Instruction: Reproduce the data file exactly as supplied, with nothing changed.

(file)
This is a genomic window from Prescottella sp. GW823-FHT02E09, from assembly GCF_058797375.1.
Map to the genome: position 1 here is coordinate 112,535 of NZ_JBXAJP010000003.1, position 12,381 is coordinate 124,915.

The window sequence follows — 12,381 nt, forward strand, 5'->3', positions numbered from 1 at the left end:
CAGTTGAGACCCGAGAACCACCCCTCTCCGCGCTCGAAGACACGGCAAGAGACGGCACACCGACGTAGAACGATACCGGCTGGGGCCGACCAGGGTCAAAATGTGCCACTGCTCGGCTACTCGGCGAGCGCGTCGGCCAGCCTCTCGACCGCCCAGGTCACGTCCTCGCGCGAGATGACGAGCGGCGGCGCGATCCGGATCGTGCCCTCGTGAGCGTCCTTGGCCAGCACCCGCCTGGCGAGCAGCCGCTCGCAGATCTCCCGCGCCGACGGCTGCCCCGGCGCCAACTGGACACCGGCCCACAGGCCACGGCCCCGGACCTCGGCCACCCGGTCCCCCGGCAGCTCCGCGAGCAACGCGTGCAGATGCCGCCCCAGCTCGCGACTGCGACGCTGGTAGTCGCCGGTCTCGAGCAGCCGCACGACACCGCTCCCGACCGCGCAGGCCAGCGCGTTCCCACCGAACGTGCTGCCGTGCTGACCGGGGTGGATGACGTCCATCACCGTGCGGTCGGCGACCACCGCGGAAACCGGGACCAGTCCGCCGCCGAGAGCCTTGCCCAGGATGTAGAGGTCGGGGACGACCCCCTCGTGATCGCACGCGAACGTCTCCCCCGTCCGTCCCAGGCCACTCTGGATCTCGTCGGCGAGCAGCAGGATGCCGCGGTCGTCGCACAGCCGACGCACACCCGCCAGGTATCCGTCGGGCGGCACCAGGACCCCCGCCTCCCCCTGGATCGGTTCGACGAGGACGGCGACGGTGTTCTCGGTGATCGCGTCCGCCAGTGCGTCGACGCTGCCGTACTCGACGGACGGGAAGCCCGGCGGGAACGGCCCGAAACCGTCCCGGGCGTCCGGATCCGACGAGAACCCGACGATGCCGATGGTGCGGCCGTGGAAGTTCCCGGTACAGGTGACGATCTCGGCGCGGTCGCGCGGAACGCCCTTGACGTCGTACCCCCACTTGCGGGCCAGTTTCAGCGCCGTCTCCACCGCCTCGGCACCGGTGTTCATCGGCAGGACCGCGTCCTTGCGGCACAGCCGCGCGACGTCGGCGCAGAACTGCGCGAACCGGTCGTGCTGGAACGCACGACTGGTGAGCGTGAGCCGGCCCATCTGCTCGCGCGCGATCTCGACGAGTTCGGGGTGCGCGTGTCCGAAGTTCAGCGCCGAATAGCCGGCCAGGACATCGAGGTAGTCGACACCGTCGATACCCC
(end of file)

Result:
This is a genomic window from Prescottella sp. GW823-FHT02E09, from assembly GCF_058797375.1.
Map to the genome: position 1 here is coordinate 112,535 of NZ_JBXAJP010000003.1, position 12,381 is coordinate 124,915.

The window sequence follows — 12,381 nt, forward strand, 5'->3', positions numbered from 1 at the left end:
CAGTTGAGACCCGAGAACCACCCCTCTCCGCGCTCGAAGACACGGCAAGAGACGGCACACCGACGTAGAACGATACCGGCTGGGGCCGACCAGGGTCAAAATGTGCCACTGCTCGGCTACTCGGCGAGCGCGTCGGCCAGCCTCTCGACCGCCCAGGTCACGTCCTCGCGCGAGATGACGAGCGGCGGCGCGATCCGGATCGTGCCCTCGTGAGCGTCCTTGGCCAGCACCCGCCTGGCGAGCAGCCGCTCGCAGATCTCCCGCGCCGACGGCTGCCCCGGCGCCAACTGGACACCGGCCCACAGGCCACGGCCCCGGACCTCGGCCACCCGGTCCCCCGGCAGCTCCGCGAGCAACGCGTGCAGATGCCGCCCCAGCTCGCGACTGCGACGCTGGTAGTCGCCGGTCTCGAGCAGCCGCACGACACCGCTCCCGACCGCGCAGGCCAGCGCGTTCCCACCGAACGTGCTGCCGTGCTGACCGGGGTGGATGACGTCCATCACCGTGCGGTCGGCGACCACCGCGGAAACCGGGACCAGTCCGCCGCCGAGAGCCTTGCCCAGGATGTAGAGGTCGGGGACGACCCCCTCGTGATCGCACGCGAACGTCTCCCCCGTCCGTCCCAGGCCACTCTGGATCTCGTCGGCGAGCAGCAGGATGCCGCGGTCGTCGCACAGCCGACGCACACCCGCCAGGTATCCGTCGGGCGGCACCAGGACCCCCGCCTCCCCCTGGATCGGTTCGACGAGGACGGCGACGGTGTTCTCGGTGATCGCGTCCGCCAGTGCGTCGACGCTGCCGTACTCGACGGACGGGAAGCCCGGCGGGAACGGCCCGAAACCGTCCCGGGCGTCCGGATCCGACGAGAACCCGACGATGCCGATGGTGCGGCCGTGGAAGTTCCCGGTACAGGTGACGATCTCGGCGCGGTCGCGCGGAACGCCCTTGACGTCGTACCCCCACTTGCGGGCCAGTTTCAGCGCCGTCTCCACCGCCTCGGCACCGGTGTTCATCGGCAGGACCGCGTCCTTGCGGCACAGCCGCGCGACGTCGGCGCAGAACTGCGCGAACCGGTCGTGCTGGAACGCACGACTGGTGAGCGTGAGCCGGCCCATCTGCTCGCGCGCGATCTCGACGAGTTCGGGGTGCGCGTGTCCGAAGTTCAGCGCCGAATAGCCGGCCAGGACATCGAGGTAGTCGACACCGTCGATACCCC